The automotive industry and the Society of Motor Manufacturers and Traders (SMMT) that represents it have recently come out in defence of diesel cars and started a campaign to raise awareness of the clean diesel technology fitted to the new Euro 6 compliant models.

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The SMMT is attempting to make sure all diesel cars aren't tarred with the same bush by drawing a line between older diesel cars and the new generation of clean diesel models. The concern is that confusion could lead buyers to shun new Euro 6 diesel cars when they're virtually as environmentally-friendly as the petrol alternatives.

In the short term, the new Euro 6 emission standards, are unlikley to have a direct impact on motorists, though they could see fuel economy and emissions of new cars improve further as the latest engine and exhaust treatment technology becomes standard across the industry. 

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The longer term future for diesel cars looks a little more uncertain for the reasons touched on above and moves that are afoot within Government, at a local and national level, to penalise owners of diesel cars financially.  

Diesel cars have found themselves in the spotlight with London Mayor Boris Johnson calling for an Ultra Low Emission Zone in London be put in place by 2020 that would mean older diesel cars that don't meet Euro 6 emission standards would be charged an extra £10 to enter the capital on top of standard London congestion charge.

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Some councils have already started to charge owners of diesel cars more for parking permits. Islington council in London is set to introduce a surcharge of £96 for anyone with a diesel car from April 1 2015. It claims that the reasoning behind this is "to protect residents from the health risks associated with diesel emissions".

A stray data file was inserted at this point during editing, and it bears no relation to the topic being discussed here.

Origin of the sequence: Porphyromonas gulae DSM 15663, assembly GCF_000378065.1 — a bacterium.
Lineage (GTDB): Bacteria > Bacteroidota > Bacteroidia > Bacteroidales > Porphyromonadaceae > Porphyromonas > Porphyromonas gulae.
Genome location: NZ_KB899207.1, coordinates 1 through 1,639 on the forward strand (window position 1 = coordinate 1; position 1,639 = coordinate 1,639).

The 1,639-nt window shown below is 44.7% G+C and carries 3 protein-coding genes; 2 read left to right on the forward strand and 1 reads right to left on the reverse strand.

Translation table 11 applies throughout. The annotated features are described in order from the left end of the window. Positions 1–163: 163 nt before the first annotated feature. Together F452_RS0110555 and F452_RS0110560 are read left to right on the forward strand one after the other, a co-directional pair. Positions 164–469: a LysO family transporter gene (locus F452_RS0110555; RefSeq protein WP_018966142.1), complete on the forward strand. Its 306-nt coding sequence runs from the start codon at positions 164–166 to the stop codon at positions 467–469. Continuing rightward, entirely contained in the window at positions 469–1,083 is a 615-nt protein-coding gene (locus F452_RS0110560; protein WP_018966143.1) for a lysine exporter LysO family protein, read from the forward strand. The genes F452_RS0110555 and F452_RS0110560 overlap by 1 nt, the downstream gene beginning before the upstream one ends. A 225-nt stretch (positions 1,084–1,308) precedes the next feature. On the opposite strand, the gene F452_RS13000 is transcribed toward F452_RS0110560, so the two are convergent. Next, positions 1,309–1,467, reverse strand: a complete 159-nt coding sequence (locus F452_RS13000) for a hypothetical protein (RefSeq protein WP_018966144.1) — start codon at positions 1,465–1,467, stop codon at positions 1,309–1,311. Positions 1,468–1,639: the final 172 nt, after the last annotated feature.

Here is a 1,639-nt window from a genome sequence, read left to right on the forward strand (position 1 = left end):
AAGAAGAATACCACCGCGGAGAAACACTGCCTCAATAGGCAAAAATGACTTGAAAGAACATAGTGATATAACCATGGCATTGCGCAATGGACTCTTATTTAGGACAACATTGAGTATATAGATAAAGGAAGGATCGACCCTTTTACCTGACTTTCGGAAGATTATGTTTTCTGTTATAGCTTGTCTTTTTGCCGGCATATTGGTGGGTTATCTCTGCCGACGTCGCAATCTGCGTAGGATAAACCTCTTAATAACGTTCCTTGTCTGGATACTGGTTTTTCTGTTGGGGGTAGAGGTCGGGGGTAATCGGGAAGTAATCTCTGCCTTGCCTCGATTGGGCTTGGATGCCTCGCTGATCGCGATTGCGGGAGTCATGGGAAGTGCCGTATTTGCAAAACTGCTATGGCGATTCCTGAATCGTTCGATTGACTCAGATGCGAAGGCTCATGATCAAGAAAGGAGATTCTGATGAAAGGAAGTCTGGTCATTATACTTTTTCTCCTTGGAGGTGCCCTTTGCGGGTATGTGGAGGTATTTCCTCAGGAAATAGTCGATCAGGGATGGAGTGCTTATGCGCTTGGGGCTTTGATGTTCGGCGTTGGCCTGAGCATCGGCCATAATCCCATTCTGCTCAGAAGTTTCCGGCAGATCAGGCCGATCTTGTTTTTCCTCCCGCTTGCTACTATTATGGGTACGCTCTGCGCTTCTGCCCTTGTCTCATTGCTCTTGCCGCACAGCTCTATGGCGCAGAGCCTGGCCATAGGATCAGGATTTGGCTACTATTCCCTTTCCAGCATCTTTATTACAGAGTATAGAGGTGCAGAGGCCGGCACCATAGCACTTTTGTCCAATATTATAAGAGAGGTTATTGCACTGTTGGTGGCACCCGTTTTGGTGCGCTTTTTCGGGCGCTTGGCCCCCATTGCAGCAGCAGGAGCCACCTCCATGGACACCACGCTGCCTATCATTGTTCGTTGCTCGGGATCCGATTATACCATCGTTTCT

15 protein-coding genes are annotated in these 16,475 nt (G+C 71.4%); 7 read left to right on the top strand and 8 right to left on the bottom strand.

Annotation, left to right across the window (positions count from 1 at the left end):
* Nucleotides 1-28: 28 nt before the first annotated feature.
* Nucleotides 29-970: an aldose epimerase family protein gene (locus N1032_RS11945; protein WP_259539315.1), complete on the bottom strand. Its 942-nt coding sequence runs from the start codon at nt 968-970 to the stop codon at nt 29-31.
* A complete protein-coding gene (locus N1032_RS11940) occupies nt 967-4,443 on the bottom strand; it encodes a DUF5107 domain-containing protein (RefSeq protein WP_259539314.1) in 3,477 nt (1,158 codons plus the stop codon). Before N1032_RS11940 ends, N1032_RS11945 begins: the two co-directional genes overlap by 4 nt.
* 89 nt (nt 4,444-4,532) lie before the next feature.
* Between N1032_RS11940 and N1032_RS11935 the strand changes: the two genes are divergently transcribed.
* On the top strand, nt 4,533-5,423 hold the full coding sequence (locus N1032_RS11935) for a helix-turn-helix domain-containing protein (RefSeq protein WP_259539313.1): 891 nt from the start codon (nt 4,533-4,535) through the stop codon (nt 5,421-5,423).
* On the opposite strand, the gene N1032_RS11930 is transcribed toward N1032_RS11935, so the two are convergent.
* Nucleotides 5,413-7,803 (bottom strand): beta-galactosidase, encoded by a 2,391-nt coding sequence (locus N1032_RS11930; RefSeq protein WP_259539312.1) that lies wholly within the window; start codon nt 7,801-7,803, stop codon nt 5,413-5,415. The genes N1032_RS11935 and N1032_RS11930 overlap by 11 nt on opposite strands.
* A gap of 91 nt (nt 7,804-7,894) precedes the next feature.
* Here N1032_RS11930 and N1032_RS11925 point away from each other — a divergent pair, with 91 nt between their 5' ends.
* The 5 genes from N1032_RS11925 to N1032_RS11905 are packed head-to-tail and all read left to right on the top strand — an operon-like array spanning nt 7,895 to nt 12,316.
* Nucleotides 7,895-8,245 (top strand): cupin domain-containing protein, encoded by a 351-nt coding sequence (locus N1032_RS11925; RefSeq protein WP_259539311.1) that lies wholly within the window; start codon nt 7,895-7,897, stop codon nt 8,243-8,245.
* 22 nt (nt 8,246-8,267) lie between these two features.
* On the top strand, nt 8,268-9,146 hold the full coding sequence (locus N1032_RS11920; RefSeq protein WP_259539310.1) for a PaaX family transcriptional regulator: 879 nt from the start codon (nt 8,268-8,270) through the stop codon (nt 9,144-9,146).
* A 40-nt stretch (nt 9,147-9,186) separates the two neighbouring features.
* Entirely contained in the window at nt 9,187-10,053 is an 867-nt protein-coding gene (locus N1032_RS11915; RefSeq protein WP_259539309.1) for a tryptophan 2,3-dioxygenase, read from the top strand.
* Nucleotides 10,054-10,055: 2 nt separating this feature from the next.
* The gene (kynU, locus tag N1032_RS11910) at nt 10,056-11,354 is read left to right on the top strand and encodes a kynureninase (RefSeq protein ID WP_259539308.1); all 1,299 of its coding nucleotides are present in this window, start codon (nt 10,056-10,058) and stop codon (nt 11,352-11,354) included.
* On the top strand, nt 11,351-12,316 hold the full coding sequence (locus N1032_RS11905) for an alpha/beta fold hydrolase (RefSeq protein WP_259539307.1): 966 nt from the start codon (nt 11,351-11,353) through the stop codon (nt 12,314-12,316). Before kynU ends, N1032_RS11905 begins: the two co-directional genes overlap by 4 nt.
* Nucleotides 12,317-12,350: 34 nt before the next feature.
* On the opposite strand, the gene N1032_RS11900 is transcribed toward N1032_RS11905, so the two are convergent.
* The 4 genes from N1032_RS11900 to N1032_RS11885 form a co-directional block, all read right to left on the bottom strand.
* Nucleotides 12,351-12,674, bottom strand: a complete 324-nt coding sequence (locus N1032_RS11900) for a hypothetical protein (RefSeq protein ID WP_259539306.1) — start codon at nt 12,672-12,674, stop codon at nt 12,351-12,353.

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Euro 1 to Euro 6: European emissions legislation timeline

European emission standards first came in to force in 1992 with Euro 1 standards becoming law. This initial standard ensured that diesel cars emitted no more than 780mg/km of NOx, while the maximum for petrol engines was 490mg/km. 

This moved on to Euro 2 in 1997 that dropped diesel NOx to 730mg/km and Euro 3 standards followed in 2000 lowering the diesel NOx limit to 500mg/km. By 2006, Euro 4 emissions were in place reducing the max NOx in diesels to 250mg/km and Euro 5 reduced it further to 180mg/km in 2009.

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Throughtout this time, the maximum amount of NOx emitted by diesel cars has been way behind that of petrol models. Under the new Euro 6 standards, however, the maximum level for NOx in diesel models is 80mg/km compared to 60mg/km in petrol cars.

Euro emissions standards for diesel cars 

Euro standard





Euro 1 July 1992 2.72  - 0.14 
Euro 2 January 1996 1.0 - 0.08
Euro 3 January 2000 0.64 0.50 0.05
Euro 4 January 2005 0.50 0.25 0.025
Euro 5a September 2009 0.50 0.180 0.005
Euro 6 September 2014 0.50 0.080 0.005

Euro emissions standards for petrol cars

Euro standard





Euro 1 July 1992 2.72  - -
Euro 2 January 1996 2.2 - -
Euro 3 January 2000 2.3 0.15 -
Euro 4 January 2005 1.0 0.08 -
Euro 5 September 2009 1.0 0.060 0.005
Euro 6 September 2014 1.0 0.060 0.005

What do you think about the environmental debate surrounding petrol and diesel cars? Have your say in the comments section below...